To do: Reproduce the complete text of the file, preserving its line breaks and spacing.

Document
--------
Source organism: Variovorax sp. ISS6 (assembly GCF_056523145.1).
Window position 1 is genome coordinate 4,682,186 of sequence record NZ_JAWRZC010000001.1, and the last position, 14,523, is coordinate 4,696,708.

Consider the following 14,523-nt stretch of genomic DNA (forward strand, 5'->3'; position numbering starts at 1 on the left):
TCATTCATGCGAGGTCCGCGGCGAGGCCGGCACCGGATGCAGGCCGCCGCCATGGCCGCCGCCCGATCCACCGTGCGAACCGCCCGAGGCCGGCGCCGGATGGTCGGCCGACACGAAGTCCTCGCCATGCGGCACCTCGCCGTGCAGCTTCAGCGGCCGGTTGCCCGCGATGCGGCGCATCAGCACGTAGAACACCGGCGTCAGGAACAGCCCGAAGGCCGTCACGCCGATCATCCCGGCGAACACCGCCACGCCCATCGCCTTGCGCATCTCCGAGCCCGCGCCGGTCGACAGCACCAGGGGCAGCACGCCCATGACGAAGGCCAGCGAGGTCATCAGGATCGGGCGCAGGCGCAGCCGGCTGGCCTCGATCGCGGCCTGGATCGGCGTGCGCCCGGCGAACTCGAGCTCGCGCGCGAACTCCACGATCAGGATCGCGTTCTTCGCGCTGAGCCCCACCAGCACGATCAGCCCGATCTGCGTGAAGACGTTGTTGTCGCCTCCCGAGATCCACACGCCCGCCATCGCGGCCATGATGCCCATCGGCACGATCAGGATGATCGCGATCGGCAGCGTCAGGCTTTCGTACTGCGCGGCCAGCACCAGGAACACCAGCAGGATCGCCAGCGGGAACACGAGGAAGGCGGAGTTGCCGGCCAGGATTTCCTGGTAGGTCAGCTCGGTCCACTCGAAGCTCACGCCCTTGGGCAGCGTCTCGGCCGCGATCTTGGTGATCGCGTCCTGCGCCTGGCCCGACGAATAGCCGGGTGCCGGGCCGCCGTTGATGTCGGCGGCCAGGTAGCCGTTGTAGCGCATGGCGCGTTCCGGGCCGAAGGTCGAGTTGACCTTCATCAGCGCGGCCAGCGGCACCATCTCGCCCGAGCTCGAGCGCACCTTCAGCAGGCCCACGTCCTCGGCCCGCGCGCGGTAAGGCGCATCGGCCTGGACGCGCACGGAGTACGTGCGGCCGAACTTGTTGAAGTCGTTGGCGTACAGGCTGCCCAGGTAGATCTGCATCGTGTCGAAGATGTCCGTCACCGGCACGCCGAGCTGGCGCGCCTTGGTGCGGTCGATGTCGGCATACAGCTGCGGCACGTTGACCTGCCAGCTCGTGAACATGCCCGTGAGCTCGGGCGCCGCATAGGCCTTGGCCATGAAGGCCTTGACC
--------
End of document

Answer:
Source organism: Variovorax sp. ISS6 (assembly GCF_056523145.1).
Window position 1 is genome coordinate 4,682,186 of sequence record NZ_JAWRZC010000001.1, and the last position, 14,523, is coordinate 4,696,708.

Consider the following 14,523-nt stretch of genomic DNA (forward strand, 5'->3'; position numbering starts at 1 on the left):
TCATTCATGCGAGGTCCGCGGCGAGGCCGGCACCGGATGCAGGCCGCCGCCATGGCCGCCGCCCGATCCACCGTGCGAACCGCCCGAGGCCGGCGCCGGATGGTCGGCCGACACGAAGTCCTCGCCATGCGGCACCTCGCCGTGCAGCTTCAGCGGCCGGTTGCCCGCGATGCGGCGCATCAGCACGTAGAACACCGGCGTCAGGAACAGCCCGAAGGCCGTCACGCCGATCATCCCGGCGAACACCGCCACGCCCATCGCCTTGCGCATCTCCGAGCCCGCGCCGGTCGACAGCACCAGGGGCAGCACGCCCATGACGAAGGCCAGCGAGGTCATCAGGATCGGGCGCAGGCGCAGCCGGCTGGCCTCGATCGCGGCCTGGATCGGCGTGCGCCCGGCGAACTCGAGCTCGCGCGCGAACTCCACGATCAGGATCGCGTTCTTCGCGCTGAGCCCCACCAGCACGATCAGCCCGATCTGCGTGAAGACGTTGTTGTCGCCTCCCGAGATCCACACGCCCGCCATCGCGGCCATGATGCCCATCGGCACGATCAGGATGATCGCGATCGGCAGCGTCAGGCTTTCGTACTGCGCGGCCAGCACCAGGAACACCAGCAGGATCGCCAGCGGGAACACGAGGAAGGCGGAGTTGCCGGCCAGGATTTCCTGGTAGGTCAGCTCGGTCCACTCGAAGCTCACGCCCTTGGGCAGCGTCTCGGCCGCGATCTTGGTGATCGCGTCCTGCGCCTGGCCCGACGAATAGCCGGGTGCCGGGCCGCCGTTGATGTCGGCGGCCAGGTAGCCGTTGTAGCGCATGGCGCGTTCCGGGCCGAAGGTCGAGTTGACCTTCATCAGCGCGGCCAGCGGCACCATCTCGCCCGAGCTCGAGCGCACCTTCAGCAGGCCCACGTCCTCGGCCCGCGCGCGGTAAGGCGCATCGGCCTGGACGCGCACGGAGTACGTGCGGCCGAACTTGTTGAAGTCGTTGGCGTACAGGCTGCCCAGGTAGATCTGCATCGTGTCGAAGATGTCCGTCACCGGCACGCCGAGCTGGCGCGCCTTGGTGCGGTCGATGTCGGCATACAGCTGCGGCACGTTGACCTGCCAGCTCGTGAACATGCCCGTGAGCTCGGGCGCCGCATAGGCCTTGGCCATGAAGGCCTTGACC